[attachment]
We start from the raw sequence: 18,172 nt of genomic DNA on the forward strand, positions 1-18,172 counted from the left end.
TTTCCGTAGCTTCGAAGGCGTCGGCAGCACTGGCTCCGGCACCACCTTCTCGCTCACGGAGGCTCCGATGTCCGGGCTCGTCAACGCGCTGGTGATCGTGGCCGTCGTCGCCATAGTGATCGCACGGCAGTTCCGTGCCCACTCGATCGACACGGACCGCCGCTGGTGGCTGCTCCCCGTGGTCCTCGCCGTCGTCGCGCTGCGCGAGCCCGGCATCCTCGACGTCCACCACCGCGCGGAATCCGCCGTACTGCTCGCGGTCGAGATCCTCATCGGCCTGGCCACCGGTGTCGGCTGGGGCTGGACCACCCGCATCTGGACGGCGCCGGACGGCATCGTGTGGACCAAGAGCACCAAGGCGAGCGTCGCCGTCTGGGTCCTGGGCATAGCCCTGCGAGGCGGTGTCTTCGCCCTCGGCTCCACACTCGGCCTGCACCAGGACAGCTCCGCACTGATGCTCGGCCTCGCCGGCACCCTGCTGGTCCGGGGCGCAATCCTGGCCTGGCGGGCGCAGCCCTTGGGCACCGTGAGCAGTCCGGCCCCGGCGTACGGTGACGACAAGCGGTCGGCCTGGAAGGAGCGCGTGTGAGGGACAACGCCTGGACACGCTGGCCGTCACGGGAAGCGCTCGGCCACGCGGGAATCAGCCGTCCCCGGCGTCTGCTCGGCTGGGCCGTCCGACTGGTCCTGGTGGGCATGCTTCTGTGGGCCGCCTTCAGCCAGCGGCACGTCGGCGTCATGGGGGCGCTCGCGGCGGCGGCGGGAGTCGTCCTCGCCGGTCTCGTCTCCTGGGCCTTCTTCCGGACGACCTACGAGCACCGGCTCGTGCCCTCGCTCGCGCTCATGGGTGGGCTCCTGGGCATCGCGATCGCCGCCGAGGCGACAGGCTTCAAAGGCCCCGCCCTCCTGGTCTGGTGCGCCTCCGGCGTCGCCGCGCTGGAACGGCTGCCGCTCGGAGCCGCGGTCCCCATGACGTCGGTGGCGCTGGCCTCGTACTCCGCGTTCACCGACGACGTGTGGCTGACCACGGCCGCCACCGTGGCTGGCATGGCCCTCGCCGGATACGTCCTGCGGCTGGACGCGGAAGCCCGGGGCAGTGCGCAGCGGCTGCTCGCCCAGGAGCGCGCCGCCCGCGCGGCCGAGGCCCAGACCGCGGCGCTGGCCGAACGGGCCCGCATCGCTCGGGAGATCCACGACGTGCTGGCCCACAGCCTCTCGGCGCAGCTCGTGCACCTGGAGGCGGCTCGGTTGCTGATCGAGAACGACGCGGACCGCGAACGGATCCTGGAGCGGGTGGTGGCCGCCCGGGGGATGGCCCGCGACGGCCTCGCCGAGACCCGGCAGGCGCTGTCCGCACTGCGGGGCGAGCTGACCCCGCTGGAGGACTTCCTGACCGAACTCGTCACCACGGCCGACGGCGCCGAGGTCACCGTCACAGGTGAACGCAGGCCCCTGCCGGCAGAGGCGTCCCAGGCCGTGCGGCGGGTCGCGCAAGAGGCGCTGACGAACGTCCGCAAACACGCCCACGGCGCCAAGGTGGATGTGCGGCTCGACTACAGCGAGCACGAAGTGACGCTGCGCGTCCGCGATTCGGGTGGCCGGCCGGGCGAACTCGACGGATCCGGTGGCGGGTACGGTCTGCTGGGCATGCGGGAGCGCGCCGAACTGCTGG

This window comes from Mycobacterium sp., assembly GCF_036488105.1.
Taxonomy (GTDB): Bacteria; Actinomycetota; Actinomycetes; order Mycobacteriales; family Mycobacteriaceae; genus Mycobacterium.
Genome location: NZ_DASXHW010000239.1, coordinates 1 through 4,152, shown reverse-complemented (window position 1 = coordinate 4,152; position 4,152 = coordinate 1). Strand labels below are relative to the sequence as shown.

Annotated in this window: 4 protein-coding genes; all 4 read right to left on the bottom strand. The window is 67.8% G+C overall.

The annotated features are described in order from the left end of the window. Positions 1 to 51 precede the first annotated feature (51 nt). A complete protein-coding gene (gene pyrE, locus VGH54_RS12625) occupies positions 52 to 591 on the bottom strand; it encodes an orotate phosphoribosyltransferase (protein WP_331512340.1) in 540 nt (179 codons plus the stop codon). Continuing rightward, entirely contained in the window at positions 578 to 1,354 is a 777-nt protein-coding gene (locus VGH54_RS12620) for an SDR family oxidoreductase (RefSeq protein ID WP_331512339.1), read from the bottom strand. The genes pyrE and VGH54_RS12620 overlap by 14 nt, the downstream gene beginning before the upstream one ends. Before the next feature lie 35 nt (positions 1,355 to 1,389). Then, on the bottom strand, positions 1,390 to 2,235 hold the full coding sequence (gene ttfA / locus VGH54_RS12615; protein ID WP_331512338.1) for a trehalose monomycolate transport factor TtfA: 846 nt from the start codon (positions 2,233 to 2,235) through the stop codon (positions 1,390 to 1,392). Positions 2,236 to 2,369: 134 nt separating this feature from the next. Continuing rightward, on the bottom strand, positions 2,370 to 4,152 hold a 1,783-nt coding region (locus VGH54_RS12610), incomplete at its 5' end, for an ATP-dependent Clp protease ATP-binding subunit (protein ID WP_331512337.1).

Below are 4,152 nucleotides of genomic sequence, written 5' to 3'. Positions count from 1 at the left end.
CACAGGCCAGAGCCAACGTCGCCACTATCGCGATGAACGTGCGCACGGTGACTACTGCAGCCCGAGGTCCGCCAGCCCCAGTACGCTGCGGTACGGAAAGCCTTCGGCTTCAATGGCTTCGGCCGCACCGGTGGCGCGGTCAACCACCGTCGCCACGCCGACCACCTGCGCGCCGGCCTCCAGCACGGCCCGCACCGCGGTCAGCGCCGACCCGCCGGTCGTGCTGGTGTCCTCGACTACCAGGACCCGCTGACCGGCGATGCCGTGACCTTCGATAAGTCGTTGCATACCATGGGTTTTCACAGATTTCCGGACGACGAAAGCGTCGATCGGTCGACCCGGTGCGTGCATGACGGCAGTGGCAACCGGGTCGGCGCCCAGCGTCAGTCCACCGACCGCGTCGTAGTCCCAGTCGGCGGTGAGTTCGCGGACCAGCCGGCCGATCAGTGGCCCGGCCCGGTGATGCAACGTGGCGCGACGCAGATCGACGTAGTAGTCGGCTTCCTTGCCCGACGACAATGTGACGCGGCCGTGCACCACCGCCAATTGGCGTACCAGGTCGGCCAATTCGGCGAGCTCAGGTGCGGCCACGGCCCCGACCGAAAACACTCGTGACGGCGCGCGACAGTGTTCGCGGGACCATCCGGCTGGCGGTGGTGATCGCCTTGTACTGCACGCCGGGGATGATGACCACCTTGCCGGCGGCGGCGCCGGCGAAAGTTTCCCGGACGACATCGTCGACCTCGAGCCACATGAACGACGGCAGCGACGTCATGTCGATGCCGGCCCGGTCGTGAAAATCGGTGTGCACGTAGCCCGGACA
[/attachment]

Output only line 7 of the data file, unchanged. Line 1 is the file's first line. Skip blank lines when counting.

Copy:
The annotated features are described in order from the left end of the window. Positions 1 to 51 precede the first annotated feature (51 nt). A complete protein-coding gene (gene pyrE, locus VGH54_RS12625) occupies positions 52 to 591 on the bottom strand; it encodes an orotate phosphoribosyltransferase (protein WP_331512340.1) in 540 nt (179 codons plus the stop codon). Continuing rightward, entirely contained in the window at positions 578 to 1,354 is a 777-nt protein-coding gene (locus VGH54_RS12620) for an SDR family oxidoreductase (RefSeq protein ID WP_331512339.1), read from the bottom strand. The genes pyrE and VGH54_RS12620 overlap by 14 nt, the downstream gene beginning before the upstream one ends. Before the next feature lie 35 nt (positions 1,355 to 1,389). Then, on the bottom strand, positions 1,390 to 2,235 hold the full coding sequence (gene ttfA / locus VGH54_RS12615; protein ID WP_331512338.1) for a trehalose monomycolate transport factor TtfA: 846 nt from the start codon (positions 2,233 to 2,235) through the stop codon (positions 1,390 to 1,392). Positions 2,236 to 2,369: 134 nt separating this feature from the next. Continuing rightward, on the bottom strand, positions 2,370 to 4,152 hold a 1,783-nt coding region (locus VGH54_RS12610), incomplete at its 5' end, for an ATP-dependent Clp protease ATP-binding subunit (protein ID WP_331512337.1).